To apply for an SRS designation, a real estate agent must be a member in good standing with NAR and have completed three or more transactions as a seller’s agent.

If you meet the volume and NAR requirements, you must also complete a general SRS certification course (about eight hours of classwork) and an elective course (between four and eight hours of classwork).

Is the SRS Designation Worth It?

Definitely. Like the CRS designation, becoming an SRS is another indicator to property owners that you have the class, experience, and know-how to get their home sold.

If you work primarily with buyers in your market, this designation won’t be worth the time and effort.

5. Certified Commercial Investment Member (CCIM)

CCIM logo

Anyone who deals with commercial real estate (either exclusively or in addition to residential real estate) should consider becoming a CCIM. A CCIM, or Certified Commercial Investment Member, is someone who belongs to the CCIM Institute, the most authoritative professional organization for commercial real estate professionals in the world. Becoming a member here isn’t easy, but the prestige and authority that come with it are well worth the work.

Best for: Agents with a mix of commercial and residential, especially in major metropolitan markets
Cost: $7,885 plus a $650 annual membership fee
Time commitment: One to three years, depending on your commercial experience
Where to get a CCIM designation: The CCIM Institute

What Is the CCIM Designation & Who Is Eligible?

A CCIM has completed advanced course work, demonstrated extensive experience in the commercial real estate industry, and passed a rigorous membership test. CCIM designees are generally recognized as leaders in commercial real estate.

What Does It Take to Get a CCIM Designation?

To apply for a CCIM designation, you must have completed at least three commercial transactions totaling $30 million or more, 10 commercial transactions totaling $10 million or more, or 20 commercial transactions with no value requirement. After meeting your volume requirements, CCIM applicants must complete a comprehensive curriculum of over a dozen classes to be taken over at least a year.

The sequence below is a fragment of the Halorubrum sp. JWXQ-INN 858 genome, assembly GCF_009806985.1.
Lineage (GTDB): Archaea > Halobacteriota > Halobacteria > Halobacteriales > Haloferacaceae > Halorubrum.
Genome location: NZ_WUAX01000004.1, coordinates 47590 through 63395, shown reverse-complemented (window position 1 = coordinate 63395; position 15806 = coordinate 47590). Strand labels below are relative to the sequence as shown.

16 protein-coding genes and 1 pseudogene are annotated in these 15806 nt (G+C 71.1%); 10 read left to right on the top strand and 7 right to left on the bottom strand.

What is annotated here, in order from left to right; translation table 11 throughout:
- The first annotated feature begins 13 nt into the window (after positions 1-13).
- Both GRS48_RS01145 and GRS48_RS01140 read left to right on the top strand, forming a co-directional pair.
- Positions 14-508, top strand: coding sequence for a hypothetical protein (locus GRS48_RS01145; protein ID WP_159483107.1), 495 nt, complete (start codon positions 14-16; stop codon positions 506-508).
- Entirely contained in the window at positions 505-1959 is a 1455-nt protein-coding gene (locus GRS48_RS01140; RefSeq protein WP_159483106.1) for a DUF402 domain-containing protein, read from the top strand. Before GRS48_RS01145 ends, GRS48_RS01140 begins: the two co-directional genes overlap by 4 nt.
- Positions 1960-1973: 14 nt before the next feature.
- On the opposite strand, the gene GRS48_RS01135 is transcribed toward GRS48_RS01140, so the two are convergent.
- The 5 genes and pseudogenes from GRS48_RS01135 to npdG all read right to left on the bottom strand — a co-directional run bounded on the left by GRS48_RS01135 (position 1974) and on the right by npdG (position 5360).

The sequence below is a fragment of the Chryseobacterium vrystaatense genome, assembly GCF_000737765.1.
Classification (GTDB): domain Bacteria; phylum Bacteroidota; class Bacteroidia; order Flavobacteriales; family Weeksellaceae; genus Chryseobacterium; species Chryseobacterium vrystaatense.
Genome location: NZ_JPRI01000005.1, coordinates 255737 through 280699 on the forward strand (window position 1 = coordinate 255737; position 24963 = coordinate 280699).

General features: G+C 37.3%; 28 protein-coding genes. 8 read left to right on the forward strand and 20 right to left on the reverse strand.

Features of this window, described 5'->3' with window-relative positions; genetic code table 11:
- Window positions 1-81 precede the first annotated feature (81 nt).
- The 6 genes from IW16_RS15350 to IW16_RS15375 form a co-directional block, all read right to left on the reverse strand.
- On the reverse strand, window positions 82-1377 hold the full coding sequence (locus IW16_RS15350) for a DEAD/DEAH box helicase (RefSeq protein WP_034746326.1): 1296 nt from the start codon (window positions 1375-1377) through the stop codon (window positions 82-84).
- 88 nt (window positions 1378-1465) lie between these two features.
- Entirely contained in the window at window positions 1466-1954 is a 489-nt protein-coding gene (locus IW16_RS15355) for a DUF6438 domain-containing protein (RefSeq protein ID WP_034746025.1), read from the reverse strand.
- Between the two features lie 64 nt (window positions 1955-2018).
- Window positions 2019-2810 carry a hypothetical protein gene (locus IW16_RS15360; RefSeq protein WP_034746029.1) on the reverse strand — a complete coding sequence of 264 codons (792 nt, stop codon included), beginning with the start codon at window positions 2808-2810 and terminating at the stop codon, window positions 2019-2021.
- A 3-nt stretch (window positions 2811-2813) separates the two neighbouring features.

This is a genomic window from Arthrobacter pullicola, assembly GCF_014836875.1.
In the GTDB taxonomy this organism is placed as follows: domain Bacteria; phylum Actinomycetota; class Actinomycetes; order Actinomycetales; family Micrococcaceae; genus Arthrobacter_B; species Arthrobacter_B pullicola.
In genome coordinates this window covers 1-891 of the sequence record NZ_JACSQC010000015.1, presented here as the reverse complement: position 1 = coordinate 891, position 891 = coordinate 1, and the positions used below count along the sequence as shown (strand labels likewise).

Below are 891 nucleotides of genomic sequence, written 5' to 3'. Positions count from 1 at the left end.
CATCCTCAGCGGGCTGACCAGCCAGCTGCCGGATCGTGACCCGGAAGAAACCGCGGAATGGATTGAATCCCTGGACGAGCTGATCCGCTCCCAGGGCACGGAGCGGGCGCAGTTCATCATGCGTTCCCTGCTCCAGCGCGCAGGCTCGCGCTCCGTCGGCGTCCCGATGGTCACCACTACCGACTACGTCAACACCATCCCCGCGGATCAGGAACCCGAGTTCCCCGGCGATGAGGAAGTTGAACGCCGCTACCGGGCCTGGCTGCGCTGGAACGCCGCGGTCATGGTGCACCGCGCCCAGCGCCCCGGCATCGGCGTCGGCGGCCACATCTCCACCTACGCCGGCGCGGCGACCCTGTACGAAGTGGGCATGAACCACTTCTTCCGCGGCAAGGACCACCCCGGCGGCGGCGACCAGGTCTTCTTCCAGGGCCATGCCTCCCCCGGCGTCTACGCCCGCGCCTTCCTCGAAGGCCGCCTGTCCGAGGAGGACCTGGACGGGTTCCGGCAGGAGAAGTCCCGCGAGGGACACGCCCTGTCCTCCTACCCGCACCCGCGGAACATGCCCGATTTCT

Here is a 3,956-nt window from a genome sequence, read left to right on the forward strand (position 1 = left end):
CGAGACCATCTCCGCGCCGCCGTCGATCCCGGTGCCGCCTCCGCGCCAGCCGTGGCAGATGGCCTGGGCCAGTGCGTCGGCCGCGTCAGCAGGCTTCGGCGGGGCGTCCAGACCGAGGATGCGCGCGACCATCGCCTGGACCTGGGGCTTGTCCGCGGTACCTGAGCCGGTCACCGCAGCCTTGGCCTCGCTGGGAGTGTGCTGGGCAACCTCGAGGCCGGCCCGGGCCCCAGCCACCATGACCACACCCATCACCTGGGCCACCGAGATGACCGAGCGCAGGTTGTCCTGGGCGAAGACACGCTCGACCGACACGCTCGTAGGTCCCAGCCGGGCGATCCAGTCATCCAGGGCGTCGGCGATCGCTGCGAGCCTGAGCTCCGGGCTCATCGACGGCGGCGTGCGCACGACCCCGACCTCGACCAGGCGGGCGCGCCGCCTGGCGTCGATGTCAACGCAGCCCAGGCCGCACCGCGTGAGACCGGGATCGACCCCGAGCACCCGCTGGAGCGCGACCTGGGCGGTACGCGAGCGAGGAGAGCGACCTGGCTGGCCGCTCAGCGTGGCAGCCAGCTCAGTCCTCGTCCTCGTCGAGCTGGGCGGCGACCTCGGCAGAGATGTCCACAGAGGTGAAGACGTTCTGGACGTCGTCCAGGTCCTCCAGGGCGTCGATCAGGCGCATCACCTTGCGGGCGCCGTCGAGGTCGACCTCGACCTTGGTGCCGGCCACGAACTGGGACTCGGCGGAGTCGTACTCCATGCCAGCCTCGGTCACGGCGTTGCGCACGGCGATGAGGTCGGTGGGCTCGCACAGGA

Is the CCIM Designation Worth It?

Many commercial clients will only work with CCIM certified agents. Developers working on multimillion-dollar projects want to see you know what you’re doing, and this certification shows just that.

Related Article
The CCIM Designation: Is It Worth It for Residential Agents?

6. Certified Property Manager® (CPM® )

Certified Property Manager Logo

As a licensed real estate agent, you’re legally allowed to act as a property manager for rental properties. Property management can be a lucrative field, especially in major metropolitan areas. According to the Institute of Real Estate Management, the average salary of a Certified Property Manager (CPM) is over $118,000, whereas it’s just $48,000 for property managers without the CPM designation.

Best for: Agents who specialize in property management opportunities
Cost: Between $7,500 and $8,500, plus an annual fee of $495
Time commitment: 12-18 months
Where to get a CPM designation: Institute of Real Estate Management

What Is the CPM Designation & Who Is Awarded It?

The CPM designation is the dominant professional accreditation for the property management industry. It is a signal to commercial property owners that you have completed a rigorous application process and education curriculum and know the ins and outs of the rental real estate industry. Because this designation is so highly regarded, CPMs have a typical salary of more than twice that of non-CPM property managers.

What Does It Take to Get a CPM Designation?

To apply for and receive a CPM designation, you must be a CPM Member Candidate in good standing with NAR, complete a one-year candidacy, and be interviewed and approved by a representative of your local Institute of Real Estate Management chapter. 

After that, there are between eight and 10 courses (depending on your choice of electives) that CPM candidates must complete. By graduation, you’ll need to have 36 months of qualifying property management experience.

Is the CPM Designation Worth It?